Begun in 1834 and abolished in 1917, the system of indenture created Indian diasporic communities in three continents. Professor David Dabydeen, a pioneer of Indian-Caribbean studies as a discipline in the UK and a leading poet of the Indian-Caribbean experience, is co-convenor of the forthcoming Indenture Abolition Centenary conference. Below, he explains why it is important to mark the abolition of a system used to bring millions of Indians to labour on British colonial plantations in the Caribbean and beyond.
You have been involved in the field of Indian-Caribbean studies for pretty much your entire career. What does the centenary of the abolition of indenture mean for you?
I am glad to be alive to be witness to, and participant in, the events to mark the centenary. As a writer of Indo-Caribbean descent, I have felt a certain obligation to chronicle, in poetry, fiction and scholarship, aspects of the experiences of indentured labourers, which might otherwise be lost through neglect.
In my poem Coolie Odyssey, I wrote of a graveyard of Guyanese Indians I had visited, which was largely bumps in the earth: ‘There are no headstones, epitaphs, dates/ The ancestors curl and dry to scrolls of parchment/ They lie like texts/Waiting to be written by the children/For whom they hacked and ploughed and saved/ To send to faraway schools.’
Do you think that we’ve made any progress over the last few years in increasing public knowledge about the system of indenture in the UK?
Not really. I participated in a BBC TV programme called ‘Coolies: How Britain Reinvented the Slave Trade’ which, I suppose, brought the subject to a large unfamiliar audience. I taught a master’s course at Warwick on Indo-Caribbean Literature. Then there was the Warwick University 1988 International Conference on Indians to mark the 150th year of arrival in the Caribbean, which resulted in a respectable publication.
Professional historians on the Caribbean obviously know about the Indian presence, and brilliant scholars like Clem Seecharan, Walter Rodney, Bridget Brereton and Brinsley Samaroo have chronicled aspects of that presence. But the Caribbean, even Cuba, does not figure prominently in British academia, so scholarship has a limited readership.
For the British public to understand indentureship, we would need a series like ‘Roots’, which brought home powerfully the nature of slavery. Maybe a major television biography on V.S. Naipaul, the most famous descendant of indentured labourers, might bring the subject to public attention.
A donor has recently funded a series of annual lectures into the study of indenture for the University of Warwick. What are your views on this? Do you think it could change the future of ‘indentureship’ studies in the UK in terms of increasing awareness and promoting scholarship into the subject?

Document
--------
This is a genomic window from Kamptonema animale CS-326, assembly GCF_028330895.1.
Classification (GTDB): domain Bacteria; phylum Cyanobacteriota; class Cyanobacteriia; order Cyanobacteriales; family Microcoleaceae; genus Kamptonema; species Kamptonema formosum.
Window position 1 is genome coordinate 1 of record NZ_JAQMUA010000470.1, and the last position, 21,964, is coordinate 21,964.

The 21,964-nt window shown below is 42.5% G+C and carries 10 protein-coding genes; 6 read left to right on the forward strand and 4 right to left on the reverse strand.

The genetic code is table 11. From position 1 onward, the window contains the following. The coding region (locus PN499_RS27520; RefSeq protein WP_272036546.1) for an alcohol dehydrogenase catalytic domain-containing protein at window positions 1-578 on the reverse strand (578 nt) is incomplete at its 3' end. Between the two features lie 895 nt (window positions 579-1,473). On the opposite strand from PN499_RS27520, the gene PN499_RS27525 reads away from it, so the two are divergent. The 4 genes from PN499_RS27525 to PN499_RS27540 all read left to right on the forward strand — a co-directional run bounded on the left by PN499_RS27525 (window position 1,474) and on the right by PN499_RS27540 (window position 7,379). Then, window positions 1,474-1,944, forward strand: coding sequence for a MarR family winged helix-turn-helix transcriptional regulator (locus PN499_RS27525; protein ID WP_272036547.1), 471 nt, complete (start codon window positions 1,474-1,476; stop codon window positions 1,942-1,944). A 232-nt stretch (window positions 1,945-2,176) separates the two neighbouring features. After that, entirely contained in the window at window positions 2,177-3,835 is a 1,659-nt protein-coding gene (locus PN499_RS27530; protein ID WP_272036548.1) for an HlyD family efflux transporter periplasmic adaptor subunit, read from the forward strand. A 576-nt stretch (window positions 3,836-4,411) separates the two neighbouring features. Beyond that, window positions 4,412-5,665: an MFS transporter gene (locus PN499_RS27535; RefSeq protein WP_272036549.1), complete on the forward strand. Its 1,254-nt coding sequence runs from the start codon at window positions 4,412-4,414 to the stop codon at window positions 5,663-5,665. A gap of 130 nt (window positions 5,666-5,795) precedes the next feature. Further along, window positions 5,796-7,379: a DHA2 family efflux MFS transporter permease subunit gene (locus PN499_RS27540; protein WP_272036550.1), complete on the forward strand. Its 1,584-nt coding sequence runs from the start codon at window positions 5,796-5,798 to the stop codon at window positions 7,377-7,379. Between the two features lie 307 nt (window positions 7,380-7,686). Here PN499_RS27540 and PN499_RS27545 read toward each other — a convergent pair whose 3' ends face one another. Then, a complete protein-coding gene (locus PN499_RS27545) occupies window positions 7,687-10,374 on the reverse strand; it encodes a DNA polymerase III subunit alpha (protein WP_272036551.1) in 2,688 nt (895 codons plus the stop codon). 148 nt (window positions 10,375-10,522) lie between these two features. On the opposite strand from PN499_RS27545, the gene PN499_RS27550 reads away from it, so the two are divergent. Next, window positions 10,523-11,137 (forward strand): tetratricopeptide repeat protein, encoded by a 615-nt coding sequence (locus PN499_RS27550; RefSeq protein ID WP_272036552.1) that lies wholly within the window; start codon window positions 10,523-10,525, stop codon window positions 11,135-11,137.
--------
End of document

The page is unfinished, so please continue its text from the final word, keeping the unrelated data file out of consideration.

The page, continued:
It will, and it is our obligation to ensure that the annual lectures will be filmed and widely disseminated in the Caribbean, since we ourselves, at the level of the general populace, know little about how and why Indians arrived in the region.
What’s the purpose of marking the centenary of the abolition of indentureship? What do you hope October’s two-day ‘Indenture Abolition Centenary’ event will achieve?
I owe that to those who came from 1838 onwards. I was honoured to be lead editor of the Oxford Companion to Black British History, published in 2007 to mark the 200th anniversary of the ending of the slave trade. Given that I am in a privileged position in academia, with access to funding and publications, it is unthinkable that I would not do otherwise. Plus there is the sheer excitement of meeting fellow travellers.
Fortunately we now have a group of bright young scholars, like Maria del Pilar Kaladeen at the University of London’s School of Advanced Study, who are the seeds of future scholarship, and who will organise on the page and in seminar rooms. Many of these new scholars will be attending the October conference, and it is wonderful for Warwick and London universities to provide them with a platform.
- David Dabydeen is professorial fellow in the office of the vice chancellor and president of the University of Warwick, having served at Warwick from 1984 to 2017 as director of the Centre for Caribbean Studies and professor of postcolonial literature. The Guyanese-born academic is also an award-winning novelist and poet, and was formerly Guyana’s Ambassador to UNESCO and, from 2010–15, the country’s Ambassador Plenipotentiary and Extraordinaire to China.
- Indenture to abolition centenary conference, at Senate House, 6–7 October, will include presentations from new and established scholars and feature the latest research on indentureship and its legacies. It also incorporates the University of Warwick’s inaugural Gafoor Lecture in Indentureship Studies, which takes place on 6 October and, on 7 October, a literary panel co-curated with the Commonwealth Writers cultural initiative.